WALL OF HONOUR: Timberwolf soccer great Francesco Bartolillo takes rightful place on WOH

Men's Soccer
June 18, 2022

It is no easy task to display excellence at the highest level of university sport in the country. It is even more difficult and rare to be elite in athletic competition, while maintaining an incredible level of academic achievement. Finally, it is nearly impossible to thrive in both those areas, and find the time and energy to create a gold standard of community involvement and philanthropy. All that to say, it is beyond comprehension to find a student-athlete like Francesco Bartolillo, a hugely deserving inductee into the UNBC Timberwolves Wall of Honour in 2022.

A graduate of St. Francis High School in Calgary, Bartolillo had refined his game at the National Training Centre as a teenager, before deciding where he would continue his soccer journey at the university level. UNBC coach Alan Alderson was in his first season leading the program, and was aiming to build a roster of technically skilled athletes. He was connected to Bartolillo by Tofa Fakunle, who was then a freshman for the Timberwolves, and had been a youth teammate of the silky midfielder.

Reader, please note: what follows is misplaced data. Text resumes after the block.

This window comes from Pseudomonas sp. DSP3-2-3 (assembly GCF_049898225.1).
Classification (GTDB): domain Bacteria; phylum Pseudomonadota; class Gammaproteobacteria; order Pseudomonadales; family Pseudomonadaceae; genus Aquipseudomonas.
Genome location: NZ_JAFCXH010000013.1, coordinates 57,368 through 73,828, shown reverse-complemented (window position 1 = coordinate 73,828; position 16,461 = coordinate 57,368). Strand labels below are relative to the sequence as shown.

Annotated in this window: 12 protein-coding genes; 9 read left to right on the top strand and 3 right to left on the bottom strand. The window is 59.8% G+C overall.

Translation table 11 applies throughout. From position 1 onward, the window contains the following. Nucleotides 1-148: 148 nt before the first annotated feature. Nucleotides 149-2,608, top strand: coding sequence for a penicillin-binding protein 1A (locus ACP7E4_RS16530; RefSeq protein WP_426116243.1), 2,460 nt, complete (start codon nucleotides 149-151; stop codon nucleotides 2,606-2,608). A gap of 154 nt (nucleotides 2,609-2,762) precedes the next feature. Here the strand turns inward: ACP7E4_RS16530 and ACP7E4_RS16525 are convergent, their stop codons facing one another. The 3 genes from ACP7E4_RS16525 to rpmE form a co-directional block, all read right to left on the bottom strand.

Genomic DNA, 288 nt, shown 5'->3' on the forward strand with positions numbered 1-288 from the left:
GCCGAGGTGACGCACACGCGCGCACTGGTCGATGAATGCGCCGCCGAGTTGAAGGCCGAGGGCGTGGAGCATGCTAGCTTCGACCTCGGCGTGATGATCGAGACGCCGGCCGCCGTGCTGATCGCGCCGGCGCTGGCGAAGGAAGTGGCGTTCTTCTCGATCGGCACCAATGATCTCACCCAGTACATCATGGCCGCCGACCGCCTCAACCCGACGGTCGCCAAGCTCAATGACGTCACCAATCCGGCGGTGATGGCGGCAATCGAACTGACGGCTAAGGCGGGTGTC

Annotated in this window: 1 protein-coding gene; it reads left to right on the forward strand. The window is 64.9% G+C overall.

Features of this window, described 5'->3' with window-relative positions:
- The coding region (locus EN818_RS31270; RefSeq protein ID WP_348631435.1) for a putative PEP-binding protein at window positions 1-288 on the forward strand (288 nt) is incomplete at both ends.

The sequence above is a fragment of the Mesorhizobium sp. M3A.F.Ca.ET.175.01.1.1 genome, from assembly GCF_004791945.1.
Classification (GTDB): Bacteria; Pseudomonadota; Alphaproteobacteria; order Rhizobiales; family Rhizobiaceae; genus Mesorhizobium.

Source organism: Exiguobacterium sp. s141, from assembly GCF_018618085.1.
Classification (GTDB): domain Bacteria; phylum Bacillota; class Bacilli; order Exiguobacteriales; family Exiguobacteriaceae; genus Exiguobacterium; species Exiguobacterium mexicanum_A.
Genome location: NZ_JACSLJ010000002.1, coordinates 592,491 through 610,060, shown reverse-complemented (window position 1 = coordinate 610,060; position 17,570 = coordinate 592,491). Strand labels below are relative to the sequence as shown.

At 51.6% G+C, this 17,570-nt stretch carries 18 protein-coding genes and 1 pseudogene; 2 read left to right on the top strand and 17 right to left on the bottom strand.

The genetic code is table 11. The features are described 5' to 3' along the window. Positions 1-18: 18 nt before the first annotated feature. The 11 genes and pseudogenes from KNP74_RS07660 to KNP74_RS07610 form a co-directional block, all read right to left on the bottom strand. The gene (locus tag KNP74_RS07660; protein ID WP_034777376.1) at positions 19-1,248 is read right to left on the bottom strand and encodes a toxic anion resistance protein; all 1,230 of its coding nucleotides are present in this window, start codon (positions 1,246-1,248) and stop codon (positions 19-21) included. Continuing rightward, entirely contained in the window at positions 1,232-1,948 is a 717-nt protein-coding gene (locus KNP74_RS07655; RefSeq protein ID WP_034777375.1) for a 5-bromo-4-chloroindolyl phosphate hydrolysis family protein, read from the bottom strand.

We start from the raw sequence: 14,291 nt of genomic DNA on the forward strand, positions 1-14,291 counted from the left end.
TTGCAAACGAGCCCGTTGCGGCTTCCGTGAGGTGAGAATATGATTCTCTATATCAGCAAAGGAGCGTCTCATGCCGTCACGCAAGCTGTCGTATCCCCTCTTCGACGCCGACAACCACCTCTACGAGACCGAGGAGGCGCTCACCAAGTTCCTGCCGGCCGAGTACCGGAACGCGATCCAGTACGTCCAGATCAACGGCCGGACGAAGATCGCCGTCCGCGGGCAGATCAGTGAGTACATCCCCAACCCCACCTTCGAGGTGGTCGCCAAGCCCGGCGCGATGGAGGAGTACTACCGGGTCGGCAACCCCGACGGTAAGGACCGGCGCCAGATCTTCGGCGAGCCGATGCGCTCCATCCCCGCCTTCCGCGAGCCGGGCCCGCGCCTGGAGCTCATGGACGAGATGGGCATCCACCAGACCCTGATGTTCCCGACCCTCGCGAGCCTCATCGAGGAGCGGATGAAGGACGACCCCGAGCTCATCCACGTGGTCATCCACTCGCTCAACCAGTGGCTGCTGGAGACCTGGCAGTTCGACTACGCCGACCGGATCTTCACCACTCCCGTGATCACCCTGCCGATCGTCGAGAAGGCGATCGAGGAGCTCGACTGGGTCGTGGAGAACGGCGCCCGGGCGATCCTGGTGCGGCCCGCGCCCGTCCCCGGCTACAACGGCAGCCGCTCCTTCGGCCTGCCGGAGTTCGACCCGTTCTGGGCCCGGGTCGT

“Tofa had suggested Fran was a great player, a great person, and a “proper footballer,” and I was impressed by Fran’s maturity and desire to play a significant part in helping us build a program we would all be incredibly proud of. Needless to say, he did not disappoint, and he made a massive impact on our culture on and off the field, and set us up as a program that could compete against the best in the country.”

In his freshman season, Bartolillo didn’t take long to impact the Timberwolves, displaying poise and ball skills in the midfield, and starting all eleven games he appeared in. He scored a pair of goals, and was named UNBC Male Rookie of the Year, while earning his first U SPORTS Academic All-Canadian distinction.